This fic is dedicated to my good friend Ginger Ninja as an extreeeemely late birthday gift. Love ya, Gin!


One Chance, One Face, One Life
By: Koorino Megumi


Contains major spoilers for Heroes: Part 2 (Season 7), along with references to Enigma (Season 1), In the Line of Duty (Season 2), Rite of Passage (Season 5), and Meridian (Season 5).


Cassie Fraiser knew all about danger. After all, how could she not? She'd been just a little kid when every single person on her world-except her-had been murdered for the sole purpose of setting a trap for Earth. And then she'd gotten ill and had to go through the ordeal of being a human bomb-literally-and almost destroying the very planet that had saved her. Of course, things had gotten progressively better after that. She'd met her mother, Sam, Jack-everyone. She'd gotten to grow up in a happy home, albeit one that was often rather lonely, as much as her mother worked. But while danger hadn't quite left her alone-leave it to a Goa'uld System Lord to mess with your genes and try to get you killed later-things had been relatively peaceful.

She'd always known it could happen, though. She'd known the sort of situations her mother could potentially walk into before she'd even met her-she'd been in one of them herself! Even so, it wasn't enough for her to say that. Her mother, Sam, all of SG-1, everyone she knew from the SGC-they'd been all right in the end every time. Even after Sam had seemed to become a Goa'uld, even after that time her mother had been gone for three days straight because Daniel was dying, things had still turned out just fine. So when she'd gotten the news... Well, shocked wasn't quite the word for it. Disbelieving, distraught, horrified...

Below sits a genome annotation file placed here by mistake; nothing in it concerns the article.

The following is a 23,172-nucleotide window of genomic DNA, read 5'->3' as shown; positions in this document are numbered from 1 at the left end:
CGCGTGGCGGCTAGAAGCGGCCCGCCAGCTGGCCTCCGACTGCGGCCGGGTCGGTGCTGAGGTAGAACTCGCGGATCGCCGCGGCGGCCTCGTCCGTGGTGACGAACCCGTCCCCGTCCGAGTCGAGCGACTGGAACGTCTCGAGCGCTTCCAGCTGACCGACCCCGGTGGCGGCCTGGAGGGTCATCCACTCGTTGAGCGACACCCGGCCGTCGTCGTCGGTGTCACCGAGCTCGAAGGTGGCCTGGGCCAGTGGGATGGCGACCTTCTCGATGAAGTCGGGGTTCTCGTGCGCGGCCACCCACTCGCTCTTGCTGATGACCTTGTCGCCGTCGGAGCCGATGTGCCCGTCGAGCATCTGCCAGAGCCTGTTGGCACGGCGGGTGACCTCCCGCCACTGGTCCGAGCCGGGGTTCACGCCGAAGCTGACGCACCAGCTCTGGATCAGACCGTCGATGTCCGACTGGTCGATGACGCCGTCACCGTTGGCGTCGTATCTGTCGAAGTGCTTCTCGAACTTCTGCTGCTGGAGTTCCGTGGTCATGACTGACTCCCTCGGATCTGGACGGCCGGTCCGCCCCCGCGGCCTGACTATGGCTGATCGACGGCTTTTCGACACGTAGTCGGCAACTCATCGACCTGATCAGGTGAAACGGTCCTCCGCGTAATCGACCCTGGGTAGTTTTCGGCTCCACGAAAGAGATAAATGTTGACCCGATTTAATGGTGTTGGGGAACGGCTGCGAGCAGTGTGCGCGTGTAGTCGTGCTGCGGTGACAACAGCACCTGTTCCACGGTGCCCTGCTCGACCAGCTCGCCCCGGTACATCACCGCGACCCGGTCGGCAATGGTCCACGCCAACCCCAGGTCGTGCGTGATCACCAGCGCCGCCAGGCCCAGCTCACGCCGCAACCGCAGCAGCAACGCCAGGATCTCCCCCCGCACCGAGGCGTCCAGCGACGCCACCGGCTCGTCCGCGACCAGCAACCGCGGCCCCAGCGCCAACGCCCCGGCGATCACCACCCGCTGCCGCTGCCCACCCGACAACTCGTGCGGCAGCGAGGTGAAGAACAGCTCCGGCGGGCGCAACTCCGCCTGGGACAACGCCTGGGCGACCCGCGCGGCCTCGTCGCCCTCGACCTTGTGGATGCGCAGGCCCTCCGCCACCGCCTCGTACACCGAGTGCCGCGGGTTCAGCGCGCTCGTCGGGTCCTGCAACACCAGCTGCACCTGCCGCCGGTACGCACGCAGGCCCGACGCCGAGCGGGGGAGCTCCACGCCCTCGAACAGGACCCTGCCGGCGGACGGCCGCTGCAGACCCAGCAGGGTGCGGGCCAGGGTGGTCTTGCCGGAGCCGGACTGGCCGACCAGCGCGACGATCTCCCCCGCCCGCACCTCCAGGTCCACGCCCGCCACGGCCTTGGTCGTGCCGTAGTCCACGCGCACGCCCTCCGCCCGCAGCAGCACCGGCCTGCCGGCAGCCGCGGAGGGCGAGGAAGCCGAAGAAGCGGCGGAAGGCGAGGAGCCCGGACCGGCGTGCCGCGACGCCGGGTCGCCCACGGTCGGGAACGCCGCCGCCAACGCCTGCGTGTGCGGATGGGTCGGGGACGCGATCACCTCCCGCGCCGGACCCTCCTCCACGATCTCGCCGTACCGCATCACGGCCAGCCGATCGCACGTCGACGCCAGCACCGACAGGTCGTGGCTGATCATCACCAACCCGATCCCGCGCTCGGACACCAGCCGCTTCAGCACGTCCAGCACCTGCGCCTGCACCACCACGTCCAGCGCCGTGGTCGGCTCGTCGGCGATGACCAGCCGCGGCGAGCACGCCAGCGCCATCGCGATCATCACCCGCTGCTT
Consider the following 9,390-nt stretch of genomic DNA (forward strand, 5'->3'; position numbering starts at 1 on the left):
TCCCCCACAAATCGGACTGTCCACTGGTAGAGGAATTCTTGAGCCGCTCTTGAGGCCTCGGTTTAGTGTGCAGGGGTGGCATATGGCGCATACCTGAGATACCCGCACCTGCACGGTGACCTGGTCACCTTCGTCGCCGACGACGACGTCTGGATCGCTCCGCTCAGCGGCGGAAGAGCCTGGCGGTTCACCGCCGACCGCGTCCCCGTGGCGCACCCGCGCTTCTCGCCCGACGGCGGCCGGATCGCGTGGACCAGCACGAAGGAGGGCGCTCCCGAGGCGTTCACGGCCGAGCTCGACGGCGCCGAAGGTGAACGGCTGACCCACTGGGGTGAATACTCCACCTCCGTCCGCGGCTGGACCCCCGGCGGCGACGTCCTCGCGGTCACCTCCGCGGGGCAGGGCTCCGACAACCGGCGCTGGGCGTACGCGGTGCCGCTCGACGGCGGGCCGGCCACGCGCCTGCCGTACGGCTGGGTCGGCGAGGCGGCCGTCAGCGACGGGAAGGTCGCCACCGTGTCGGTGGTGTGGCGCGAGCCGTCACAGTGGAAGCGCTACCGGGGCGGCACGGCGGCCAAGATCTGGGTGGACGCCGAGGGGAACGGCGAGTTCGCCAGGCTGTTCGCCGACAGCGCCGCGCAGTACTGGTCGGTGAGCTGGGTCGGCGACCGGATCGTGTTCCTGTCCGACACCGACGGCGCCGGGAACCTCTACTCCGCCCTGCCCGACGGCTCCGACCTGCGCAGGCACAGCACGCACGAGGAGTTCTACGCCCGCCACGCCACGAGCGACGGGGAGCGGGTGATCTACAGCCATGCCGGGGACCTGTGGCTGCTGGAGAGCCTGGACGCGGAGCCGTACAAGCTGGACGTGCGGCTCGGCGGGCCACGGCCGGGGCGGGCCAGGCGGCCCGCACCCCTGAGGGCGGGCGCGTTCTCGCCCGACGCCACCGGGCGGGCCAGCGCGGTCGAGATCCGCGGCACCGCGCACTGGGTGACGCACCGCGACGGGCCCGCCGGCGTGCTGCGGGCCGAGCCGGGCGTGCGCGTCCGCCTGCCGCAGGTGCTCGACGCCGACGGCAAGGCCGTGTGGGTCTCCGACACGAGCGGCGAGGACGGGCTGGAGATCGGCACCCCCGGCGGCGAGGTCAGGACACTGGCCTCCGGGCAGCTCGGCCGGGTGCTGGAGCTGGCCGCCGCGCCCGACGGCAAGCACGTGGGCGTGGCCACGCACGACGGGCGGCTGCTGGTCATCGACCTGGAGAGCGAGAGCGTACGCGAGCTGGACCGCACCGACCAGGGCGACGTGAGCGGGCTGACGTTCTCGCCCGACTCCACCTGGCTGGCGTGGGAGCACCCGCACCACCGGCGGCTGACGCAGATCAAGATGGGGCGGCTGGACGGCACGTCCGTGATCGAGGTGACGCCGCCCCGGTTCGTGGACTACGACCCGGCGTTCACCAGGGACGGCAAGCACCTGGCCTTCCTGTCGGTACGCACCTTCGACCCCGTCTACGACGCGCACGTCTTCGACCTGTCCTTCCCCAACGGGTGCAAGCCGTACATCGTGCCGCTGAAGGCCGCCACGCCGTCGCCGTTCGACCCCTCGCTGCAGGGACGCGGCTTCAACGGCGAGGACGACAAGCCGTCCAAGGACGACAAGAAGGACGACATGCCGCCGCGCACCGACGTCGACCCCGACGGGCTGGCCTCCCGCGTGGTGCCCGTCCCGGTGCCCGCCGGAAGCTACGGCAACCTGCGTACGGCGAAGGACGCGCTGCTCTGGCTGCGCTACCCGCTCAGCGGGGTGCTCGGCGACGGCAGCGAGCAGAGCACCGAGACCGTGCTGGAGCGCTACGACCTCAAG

She was doing her job. She was saving someone else, like always-except, for the first time, she took a hit.

It had never happened before. All those years, and it had never happened before. But the first time, the wound had been too much.

They'd told her they'd done everything. They'd said the wound was so serious that her mother herself, if it had been inflicted on someone else, couldn't have saved the life. Cassie didn't believe that, though. If it had been someone other than her mother, the woman would have done everything she could-she'd have made it all right! But when her mother had needed help, no one had been there to help her.

No, that wasn't true. Sam had said that Daniel had seen it. He'd gotten a medic as quickly as he could; he'd done everything he could think of to help. She didn't doubt those words either. She knew Daniel; she knew Sam; she knew they wouldn't have let her mother go if there had been a way to save her. But why-why did doctors have to face such an ultimate irony? They could save so many people, and the one time-the one time-they needed to be saved, no one would be able to do it.